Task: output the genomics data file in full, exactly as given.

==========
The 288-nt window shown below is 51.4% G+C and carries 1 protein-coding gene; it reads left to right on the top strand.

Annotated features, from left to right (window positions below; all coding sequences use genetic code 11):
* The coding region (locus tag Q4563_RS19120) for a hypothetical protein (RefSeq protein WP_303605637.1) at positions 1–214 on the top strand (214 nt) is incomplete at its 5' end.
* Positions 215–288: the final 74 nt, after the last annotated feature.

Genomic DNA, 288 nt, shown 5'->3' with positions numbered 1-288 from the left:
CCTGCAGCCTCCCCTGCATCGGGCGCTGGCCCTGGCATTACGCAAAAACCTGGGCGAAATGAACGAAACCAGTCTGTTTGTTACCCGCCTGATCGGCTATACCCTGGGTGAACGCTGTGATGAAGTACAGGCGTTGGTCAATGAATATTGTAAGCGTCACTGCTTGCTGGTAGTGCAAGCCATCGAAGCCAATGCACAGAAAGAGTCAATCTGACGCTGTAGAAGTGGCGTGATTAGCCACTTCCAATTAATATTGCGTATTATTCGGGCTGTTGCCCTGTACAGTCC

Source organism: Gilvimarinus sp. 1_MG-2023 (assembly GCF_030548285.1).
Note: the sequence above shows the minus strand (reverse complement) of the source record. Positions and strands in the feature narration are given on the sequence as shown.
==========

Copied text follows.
The 288-nt window shown below is 51.4% G+C and carries 1 protein-coding gene; it reads left to right on the top strand.

Annotated features, from left to right (window positions below; all coding sequences use genetic code 11):
* The coding region (locus tag Q4563_RS19120) for a hypothetical protein (RefSeq protein WP_303605637.1) at positions 1–214 on the top strand (214 nt) is incomplete at its 5' end.
* Positions 215–288: the final 74 nt, after the last annotated feature.

Genomic DNA, 288 nt, shown 5'->3' with positions numbered 1-288 from the left:
CCTGCAGCCTCCCCTGCATCGGGCGCTGGCCCTGGCATTACGCAAAAACCTGGGCGAAATGAACGAAACCAGTCTGTTTGTTACCCGCCTGATCGGCTATACCCTGGGTGAACGCTGTGATGAAGTACAGGCGTTGGTCAATGAATATTGTAAGCGTCACTGCTTGCTGGTAGTGCAAGCCATCGAAGCCAATGCACAGAAAGAGTCAATCTGACGCTGTAGAAGTGGCGTGATTAGCCACTTCCAATTAATATTGCGTATTATTCGGGCTGTTGCCCTGTACAGTCC

Source organism: Gilvimarinus sp. 1_MG-2023 (assembly GCF_030548285.1).
Note: the sequence above shows the minus strand (reverse complement) of the source record. Positions and strands in the feature narration are given on the sequence as shown.